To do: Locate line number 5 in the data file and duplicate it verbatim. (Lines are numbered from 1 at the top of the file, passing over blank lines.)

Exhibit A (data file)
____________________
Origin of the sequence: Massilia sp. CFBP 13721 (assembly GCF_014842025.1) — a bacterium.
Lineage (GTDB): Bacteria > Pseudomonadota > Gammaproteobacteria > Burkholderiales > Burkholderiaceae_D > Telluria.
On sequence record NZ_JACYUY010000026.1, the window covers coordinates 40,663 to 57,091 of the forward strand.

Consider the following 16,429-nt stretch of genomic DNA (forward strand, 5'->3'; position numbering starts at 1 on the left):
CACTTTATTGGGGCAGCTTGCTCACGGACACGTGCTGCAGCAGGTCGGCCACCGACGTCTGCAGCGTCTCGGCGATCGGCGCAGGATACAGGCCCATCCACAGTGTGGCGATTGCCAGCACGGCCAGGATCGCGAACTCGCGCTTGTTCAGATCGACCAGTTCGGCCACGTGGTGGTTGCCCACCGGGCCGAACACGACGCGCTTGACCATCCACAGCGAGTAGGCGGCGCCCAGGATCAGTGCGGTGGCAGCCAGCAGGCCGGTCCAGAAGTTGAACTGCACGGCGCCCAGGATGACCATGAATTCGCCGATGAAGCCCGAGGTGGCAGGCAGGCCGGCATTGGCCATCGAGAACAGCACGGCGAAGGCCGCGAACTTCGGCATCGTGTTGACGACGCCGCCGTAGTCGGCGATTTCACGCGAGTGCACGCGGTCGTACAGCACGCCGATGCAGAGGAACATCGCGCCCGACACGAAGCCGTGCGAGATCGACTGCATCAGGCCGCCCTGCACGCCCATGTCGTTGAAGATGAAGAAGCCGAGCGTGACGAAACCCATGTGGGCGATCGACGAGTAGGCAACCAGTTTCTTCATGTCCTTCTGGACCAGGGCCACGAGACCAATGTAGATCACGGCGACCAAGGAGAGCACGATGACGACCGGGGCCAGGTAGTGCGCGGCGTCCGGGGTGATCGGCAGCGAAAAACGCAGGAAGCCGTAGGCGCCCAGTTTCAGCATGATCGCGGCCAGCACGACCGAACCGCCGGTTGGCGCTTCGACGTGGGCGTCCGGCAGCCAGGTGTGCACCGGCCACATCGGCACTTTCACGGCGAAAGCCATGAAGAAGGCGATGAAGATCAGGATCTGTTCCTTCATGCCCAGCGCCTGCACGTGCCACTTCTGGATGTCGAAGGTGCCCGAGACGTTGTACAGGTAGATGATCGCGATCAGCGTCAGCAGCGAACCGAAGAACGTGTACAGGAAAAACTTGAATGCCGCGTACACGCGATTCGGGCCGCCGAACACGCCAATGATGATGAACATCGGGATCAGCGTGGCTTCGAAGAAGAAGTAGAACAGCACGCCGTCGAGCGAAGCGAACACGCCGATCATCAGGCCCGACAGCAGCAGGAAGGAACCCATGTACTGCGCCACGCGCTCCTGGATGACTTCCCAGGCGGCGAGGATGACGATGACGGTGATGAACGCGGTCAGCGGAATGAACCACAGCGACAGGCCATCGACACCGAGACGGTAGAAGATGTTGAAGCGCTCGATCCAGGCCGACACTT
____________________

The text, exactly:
CACTTTATTGGGGCAGCTTGCTCACGGACACGTGCTGCAGCAGGTCGGCCACCGACGTCTGCAGCGTCTCGGCGATCGGCGCAGGATACAGGCCCATCCACAGTGTGGCGATTGCCAGCACGGCCAGGATCGCGAACTCGCGCTTGTTCAGATCGACCAGTTCGGCCACGTGGTGGTTGCCCACCGGGCCGAACACGACGCGCTTGACCATCCACAGCGAGTAGGCGGCGCCCAGGATCAGTGCGGTGGCAGCCAGCAGGCCGGTCCAGAAGTTGAACTGCACGGCGCCCAGGATGACCATGAATTCGCCGATGAAGCCCGAGGTGGCAGGCAGGCCGGCATTGGCCATCGAGAACAGCACGGCGAAGGCCGCGAACTTCGGCATCGTGTTGACGACGCCGCCGTAGTCGGCGATTTCACGCGAGTGCACGCGGTCGTACAGCACGCCGATGCAGAGGAACATCGCGCCCGACACGAAGCCGTGCGAGATCGACTGCATCAGGCCGCCCTGCACGCCCATGTCGTTGAAGATGAAGAAGCCGAGCGTGACGAAACCCATGTGGGCGATCGACGAGTAGGCAACCAGTTTCTTCATGTCCTTCTGGACCAGGGCCACGAGACCAATGTAGATCACGGCGACCAAGGAGAGCACGATGACGACCGGGGCCAGGTAGTGCGCGGCGTCCGGGGTGATCGGCAGCGAAAAACGCAGGAAGCCGTAGGCGCCCAGTTTCAGCATGATCGCGGCCAGCACGACCGAACCGCCGGTTGGCGCTTCGACGTGGGCGTCCGGCAGCCAGGTGTGCACCGGCCACATCGGCACTTTCACGGCGAAAGCCATGAAGAAGGCGATGAAGATCAGGATCTGTTCCTTCATGCCCAGCGCCTGCACGTGCCACTTCTGGATGTCGAAGGTGCCCGAGACGTTGTACAGGTAGATGATCGCGATCAGCGTCAGCAGCGAACCGAAGAACGTGTACAGGAAAAACTTGAATGCCGCGTACACGCGATTCGGGCCGCCGAACACGCCAATGATGATGAACATCGGGATCAGCGTGGCTTCGAAGAAGAAGTAGAACAGCACGCCGTCGAGCGAAGCGAACACGCCGATCATCAGGCCCGACAGCAGCAGGAAGGAACCCATGTACTGCGCCACGCGCTCCTGGATGACTTCCCAGGCGGCGAGGATGACGATGACGGTGATGAACGCGGTCAGCGGAATGAACCACAGCGACAGGCCATCGACACCGAGACGGTAGAAGATGTTGAAGCGCTCGATCCAGGCCGACACTT